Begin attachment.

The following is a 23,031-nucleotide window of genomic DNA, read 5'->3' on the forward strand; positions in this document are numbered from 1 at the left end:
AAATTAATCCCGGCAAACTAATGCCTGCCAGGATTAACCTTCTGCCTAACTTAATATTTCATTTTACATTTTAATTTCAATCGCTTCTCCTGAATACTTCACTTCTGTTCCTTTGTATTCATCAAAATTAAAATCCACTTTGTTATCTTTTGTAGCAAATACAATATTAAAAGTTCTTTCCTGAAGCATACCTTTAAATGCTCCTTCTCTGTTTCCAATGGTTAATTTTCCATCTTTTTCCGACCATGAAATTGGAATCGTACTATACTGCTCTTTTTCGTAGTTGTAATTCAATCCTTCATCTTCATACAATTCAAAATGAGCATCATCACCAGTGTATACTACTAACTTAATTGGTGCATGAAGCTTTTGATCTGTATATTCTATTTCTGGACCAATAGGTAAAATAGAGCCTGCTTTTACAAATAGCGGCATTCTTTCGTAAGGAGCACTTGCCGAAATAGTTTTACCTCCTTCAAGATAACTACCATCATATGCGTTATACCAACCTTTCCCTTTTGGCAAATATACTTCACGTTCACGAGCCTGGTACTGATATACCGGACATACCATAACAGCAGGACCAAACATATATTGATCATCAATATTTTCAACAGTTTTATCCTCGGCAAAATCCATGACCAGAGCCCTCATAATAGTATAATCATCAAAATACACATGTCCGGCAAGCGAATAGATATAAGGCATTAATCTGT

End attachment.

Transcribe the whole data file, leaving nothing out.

The following is a 23,031-nucleotide window of genomic DNA, read 5'->3' on the forward strand; positions in this document are numbered from 1 at the left end:
AAATTAATCCCGGCAAACTAATGCCTGCCAGGATTAACCTTCTGCCTAACTTAATATTTCATTTTACATTTTAATTTCAATCGCTTCTCCTGAATACTTCACTTCTGTTCCTTTGTATTCATCAAAATTAAAATCCACTTTGTTATCTTTTGTAGCAAATACAATATTAAAAGTTCTTTCCTGAAGCATACCTTTAAATGCTCCTTCTCTGTTTCCAATGGTTAATTTTCCATCTTTTTCCGACCATGAAATTGGAATCGTACTATACTGCTCTTTTTCGTAGTTGTAATTCAATCCTTCATCTTCATACAATTCAAAATGAGCATCATCACCAGTGTATACTACTAACTTAATTGGTGCATGAAGCTTTTGATCTGTATATTCTATTTCTGGACCAATAGGTAAAATAGAGCCTGCTTTTACAAATAGCGGCATTCTTTCGTAAGGAGCACTTGCCGAAATAGTTTTACCTCCTTCAAGATAACTACCATCATATGCGTTATACCAACCTTTCCCTTTTGGCAAATATACTTCACGTTCACGAGCCTGGTACTGATATACCGGACATACCATAACAGCAGGACCAAACATATATTGATCATCAATATTTTCAACAGTTTTATCCTCGGCAAAATCCATGACCAGAGCCCTCATAATAGTATAATCATCAAAATACACATGTCCGGCAAGCGAATAGATATAAGGCATTAATCTGT